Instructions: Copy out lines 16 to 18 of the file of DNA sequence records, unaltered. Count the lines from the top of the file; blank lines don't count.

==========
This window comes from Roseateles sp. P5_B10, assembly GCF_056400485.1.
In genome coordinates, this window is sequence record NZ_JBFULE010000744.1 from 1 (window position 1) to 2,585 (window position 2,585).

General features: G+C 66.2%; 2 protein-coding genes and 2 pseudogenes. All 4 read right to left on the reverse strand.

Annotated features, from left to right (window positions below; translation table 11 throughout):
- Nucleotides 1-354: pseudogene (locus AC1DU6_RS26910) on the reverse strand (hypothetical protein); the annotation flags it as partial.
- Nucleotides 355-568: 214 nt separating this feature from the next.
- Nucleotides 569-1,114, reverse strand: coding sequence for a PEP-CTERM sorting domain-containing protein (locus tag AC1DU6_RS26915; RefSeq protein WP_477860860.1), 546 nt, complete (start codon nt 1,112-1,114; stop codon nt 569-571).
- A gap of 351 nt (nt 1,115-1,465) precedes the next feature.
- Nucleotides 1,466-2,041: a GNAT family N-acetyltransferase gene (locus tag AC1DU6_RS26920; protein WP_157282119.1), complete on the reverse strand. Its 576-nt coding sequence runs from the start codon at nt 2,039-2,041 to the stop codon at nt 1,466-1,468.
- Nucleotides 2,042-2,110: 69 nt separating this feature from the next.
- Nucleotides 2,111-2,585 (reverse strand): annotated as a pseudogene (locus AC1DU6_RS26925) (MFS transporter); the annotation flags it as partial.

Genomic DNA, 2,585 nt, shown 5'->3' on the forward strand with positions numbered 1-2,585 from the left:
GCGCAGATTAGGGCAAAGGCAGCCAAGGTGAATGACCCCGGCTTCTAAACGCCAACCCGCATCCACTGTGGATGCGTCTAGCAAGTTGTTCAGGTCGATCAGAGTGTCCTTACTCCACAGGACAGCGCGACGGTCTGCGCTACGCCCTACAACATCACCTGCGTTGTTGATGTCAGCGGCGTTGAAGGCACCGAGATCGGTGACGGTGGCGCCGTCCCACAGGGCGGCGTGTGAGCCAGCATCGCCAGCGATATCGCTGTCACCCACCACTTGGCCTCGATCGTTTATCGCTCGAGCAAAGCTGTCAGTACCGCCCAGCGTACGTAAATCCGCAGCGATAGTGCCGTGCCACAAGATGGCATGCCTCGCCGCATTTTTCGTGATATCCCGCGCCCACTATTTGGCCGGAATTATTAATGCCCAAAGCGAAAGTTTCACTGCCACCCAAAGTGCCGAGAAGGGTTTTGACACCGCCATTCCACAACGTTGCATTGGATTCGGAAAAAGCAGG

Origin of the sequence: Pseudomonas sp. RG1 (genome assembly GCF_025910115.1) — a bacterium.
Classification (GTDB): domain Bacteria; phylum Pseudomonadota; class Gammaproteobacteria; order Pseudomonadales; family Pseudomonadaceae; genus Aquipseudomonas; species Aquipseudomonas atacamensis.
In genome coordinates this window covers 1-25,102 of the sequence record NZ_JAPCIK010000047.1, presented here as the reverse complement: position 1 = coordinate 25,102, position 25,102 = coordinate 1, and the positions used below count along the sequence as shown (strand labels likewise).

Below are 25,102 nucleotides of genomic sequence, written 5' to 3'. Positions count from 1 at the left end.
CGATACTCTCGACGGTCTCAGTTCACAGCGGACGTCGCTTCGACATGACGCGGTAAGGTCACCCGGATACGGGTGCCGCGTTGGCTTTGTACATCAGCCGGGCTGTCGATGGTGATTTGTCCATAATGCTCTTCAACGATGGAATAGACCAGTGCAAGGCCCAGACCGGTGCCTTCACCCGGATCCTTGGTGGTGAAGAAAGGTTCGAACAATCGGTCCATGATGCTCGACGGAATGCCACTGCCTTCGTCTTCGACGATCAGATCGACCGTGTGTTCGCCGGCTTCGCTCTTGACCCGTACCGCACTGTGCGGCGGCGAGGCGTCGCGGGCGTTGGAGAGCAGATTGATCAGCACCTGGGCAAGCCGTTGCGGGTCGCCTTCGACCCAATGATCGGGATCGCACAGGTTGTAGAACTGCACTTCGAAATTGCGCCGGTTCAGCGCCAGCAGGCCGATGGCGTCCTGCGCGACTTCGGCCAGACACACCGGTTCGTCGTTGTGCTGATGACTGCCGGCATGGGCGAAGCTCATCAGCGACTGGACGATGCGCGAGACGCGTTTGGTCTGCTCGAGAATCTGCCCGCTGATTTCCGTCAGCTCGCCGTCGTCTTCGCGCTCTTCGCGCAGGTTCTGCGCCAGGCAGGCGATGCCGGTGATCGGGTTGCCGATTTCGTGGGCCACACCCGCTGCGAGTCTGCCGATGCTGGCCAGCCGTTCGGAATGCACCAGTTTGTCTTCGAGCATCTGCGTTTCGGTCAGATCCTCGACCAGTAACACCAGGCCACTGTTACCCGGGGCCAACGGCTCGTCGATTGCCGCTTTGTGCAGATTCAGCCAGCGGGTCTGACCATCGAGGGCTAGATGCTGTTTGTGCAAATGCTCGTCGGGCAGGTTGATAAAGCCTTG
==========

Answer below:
In genome coordinates this window covers 1-25,102 of the sequence record NZ_JAPCIK010000047.1, presented here as the reverse complement: position 1 = coordinate 25,102, position 25,102 = coordinate 1, and the positions used below count along the sequence as shown (strand labels likewise).

Below are 25,102 nucleotides of genomic sequence, written 5' to 3'. Positions count from 1 at the left end.
CGATACTCTCGACGGTCTCAGTTCACAGCGGACGTCGCTTCGACATGACGCGGTAAGGTCACCCGGATACGGGTGCCGCGTTGGCTTTGTACATCAGCCGGGCTGTCGATGGTGATTTGTCCATAATGCTCTTCAACGATGGAATAGACCAGTGCAAGGCCCAGACCGGTGCCTTCACCCGGATCCTTGGTGGTGAAGAAAGGTTCGAACAATCGGTCCATGATGCTCGACGGAATGCCACTGCCTTCGTCTTCGACGATCAGATCGACCGTGTGTTCGCCGGCTTCGCTCTTGACCCGTACCGCACTGTGCGGCGGCGAGGCGTCGCGGGCGTTGGAGAGCAGATTGATCAGCACCTGGGCAAGCCGTTGCGGGTCGCCTTCGACCCAATGATCGGGATCGCACAGGTTGTAGAACTGCACTTCGAAATTGCGCCGGTTCAGCGCCAGCAGGCCGATGGCGTCCTGCGCGACTTCGGCCAGACACACCGGTTCGTCGTTGTGCTGATGACTGCCGGCATGGGCGAAGCTCATCAGCGACTGGACGATGCGCGAGACGCGTTTGGTCTGCTCGAGAATCTGCCCGCTGATTTCCGTCAGCTCGCCGTCGTCTTCGCGCTCTTCGCGCAGGTTCTGCGCCAGGCAGGCGATGCCGGTGATCGGGTTGCCGATTTCGTGGGCCACACCCGCTGCGAGTCTGCCGATGCTGGCCAGCCGTTCGGAATGCACCAGTTTGTCTTCGAGCATCTGCGTTTCGGTCAGATCCTCGACCAGTAACACCAGGCCACTGTTACCCGGGGCCAACGGCTCGTCGATTGCCGCTTTGTGCAGATTCAGCCAGCGGGTCTGACCATCGAGGGCTAGATGCTGTTTGTGCAAATGCTCGTCGGGCAGGTTGATAAAGCCTTG